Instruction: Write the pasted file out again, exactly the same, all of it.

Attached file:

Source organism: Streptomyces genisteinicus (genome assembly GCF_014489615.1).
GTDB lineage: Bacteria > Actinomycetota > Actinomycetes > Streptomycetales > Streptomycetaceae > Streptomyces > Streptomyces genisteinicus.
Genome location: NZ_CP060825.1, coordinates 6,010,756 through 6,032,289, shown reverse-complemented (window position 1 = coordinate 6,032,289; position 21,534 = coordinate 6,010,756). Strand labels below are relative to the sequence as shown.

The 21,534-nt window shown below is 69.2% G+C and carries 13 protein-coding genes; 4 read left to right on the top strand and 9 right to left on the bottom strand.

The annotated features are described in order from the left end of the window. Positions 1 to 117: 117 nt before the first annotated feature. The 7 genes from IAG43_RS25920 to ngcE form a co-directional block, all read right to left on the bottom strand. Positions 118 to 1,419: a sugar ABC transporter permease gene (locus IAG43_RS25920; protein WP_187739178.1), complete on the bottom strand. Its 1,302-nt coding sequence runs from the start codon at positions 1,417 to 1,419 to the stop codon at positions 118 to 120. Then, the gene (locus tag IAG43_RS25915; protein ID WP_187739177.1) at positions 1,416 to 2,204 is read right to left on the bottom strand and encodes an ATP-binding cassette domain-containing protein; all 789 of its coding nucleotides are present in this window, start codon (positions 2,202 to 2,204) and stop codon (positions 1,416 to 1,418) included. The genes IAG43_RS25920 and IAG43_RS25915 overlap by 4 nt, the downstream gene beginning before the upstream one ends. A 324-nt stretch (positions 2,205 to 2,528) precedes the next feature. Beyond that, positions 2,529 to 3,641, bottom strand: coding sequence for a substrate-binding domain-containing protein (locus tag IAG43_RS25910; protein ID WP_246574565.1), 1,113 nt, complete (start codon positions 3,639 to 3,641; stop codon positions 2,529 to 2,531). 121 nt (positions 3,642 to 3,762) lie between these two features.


Source organism: Streptomyces genisteinicus (genome assembly GCF_014489615.1).
GTDB lineage: Bacteria > Actinomycetota > Actinomycetes > Streptomycetales > Streptomycetaceae > Streptomyces > Streptomyces genisteinicus.
Genome location: NZ_CP060825.1, coordinates 6,010,756 through 6,032,289, shown reverse-complemented (window position 1 = coordinate 6,032,289; position 21,534 = coordinate 6,010,756). Strand labels below are relative to the sequence as shown.

The 21,534-nt window shown below is 69.2% G+C and carries 13 protein-coding genes; 4 read left to right on the top strand and 9 right to left on the bottom strand.

The annotated features are described in order from the left end of the window. Positions 1 to 117: 117 nt before the first annotated feature. The 7 genes from IAG43_RS25920 to ngcE form a co-directional block, all read right to left on the bottom strand. Positions 118 to 1,419: a sugar ABC transporter permease gene (locus IAG43_RS25920; protein WP_187739178.1), complete on the bottom strand. Its 1,302-nt coding sequence runs from the start codon at positions 1,417 to 1,419 to the stop codon at positions 118 to 120. Then, the gene (locus tag IAG43_RS25915; protein ID WP_187739177.1) at positions 1,416 to 2,204 is read right to left on the bottom strand and encodes an ATP-binding cassette domain-containing protein; all 789 of its coding nucleotides are present in this window, start codon (positions 2,202 to 2,204) and stop codon (positions 1,416 to 1,418) included. The genes IAG43_RS25920 and IAG43_RS25915 overlap by 4 nt, the downstream gene beginning before the upstream one ends. A 324-nt stretch (positions 2,205 to 2,528) precedes the next feature. Beyond that, positions 2,529 to 3,641, bottom strand: coding sequence for a substrate-binding domain-containing protein (locus tag IAG43_RS25910; protein ID WP_246574565.1), 1,113 nt, complete (start codon positions 3,639 to 3,641; stop codon positions 2,529 to 2,531). 121 nt (positions 3,642 to 3,762) lie between these two features.